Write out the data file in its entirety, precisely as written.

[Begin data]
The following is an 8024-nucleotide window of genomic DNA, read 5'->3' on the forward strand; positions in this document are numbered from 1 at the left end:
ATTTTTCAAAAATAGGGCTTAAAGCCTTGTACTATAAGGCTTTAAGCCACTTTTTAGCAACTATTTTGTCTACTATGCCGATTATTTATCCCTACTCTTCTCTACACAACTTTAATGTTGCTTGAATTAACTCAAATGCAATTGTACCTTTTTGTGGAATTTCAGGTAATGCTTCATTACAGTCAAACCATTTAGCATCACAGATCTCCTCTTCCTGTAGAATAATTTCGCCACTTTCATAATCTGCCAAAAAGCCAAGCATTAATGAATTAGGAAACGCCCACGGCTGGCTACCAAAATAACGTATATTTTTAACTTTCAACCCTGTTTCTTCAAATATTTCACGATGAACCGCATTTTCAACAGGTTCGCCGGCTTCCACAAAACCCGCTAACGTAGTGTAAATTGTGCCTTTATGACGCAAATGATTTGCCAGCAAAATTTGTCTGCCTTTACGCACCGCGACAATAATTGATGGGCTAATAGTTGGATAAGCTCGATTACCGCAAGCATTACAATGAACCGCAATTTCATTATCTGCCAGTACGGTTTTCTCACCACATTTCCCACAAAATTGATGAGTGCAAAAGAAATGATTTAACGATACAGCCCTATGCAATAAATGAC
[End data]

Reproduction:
The following is an 8024-nucleotide window of genomic DNA, read 5'->3' on the forward strand; positions in this document are numbered from 1 at the left end:
ATTTTTCAAAAATAGGGCTTAAAGCCTTGTACTATAAGGCTTTAAGCCACTTTTTAGCAACTATTTTGTCTACTATGCCGATTATTTATCCCTACTCTTCTCTACACAACTTTAATGTTGCTTGAATTAACTCAAATGCAATTGTACCTTTTTGTGGAATTTCAGGTAATGCTTCATTACAGTCAAACCATTTAGCATCACAGATCTCCTCTTCCTGTAGAATAATTTCGCCACTTTCATAATCTGCCAAAAAGCCAAGCATTAATGAATTAGGAAACGCCCACGGCTGGCTACCAAAATAACGTATATTTTTAACTTTCAACCCTGTTTCTTCAAATATTTCACGATGAACCGCATTTTCAACAGGTTCGCCGGCTTCCACAAAACCCGCTAACGTAGTGTAAATTGTGCCTTTATGACGCAAATGATTTGCCAGCAAAATTTGTCTGCCTTTACGCACCGCGACAATAATTGATGGGCTAATAGTTGGATAAGCTCGATTACCGCAAGCATTACAATGAACCGCAATTTCATTATCTGCCAGTACGGTTTTCTCACCACATTTCCCACAAAATTGATGAGTGCAAAAGAAATGATTTAACGATACAGCCCTATGCAATAAATGAC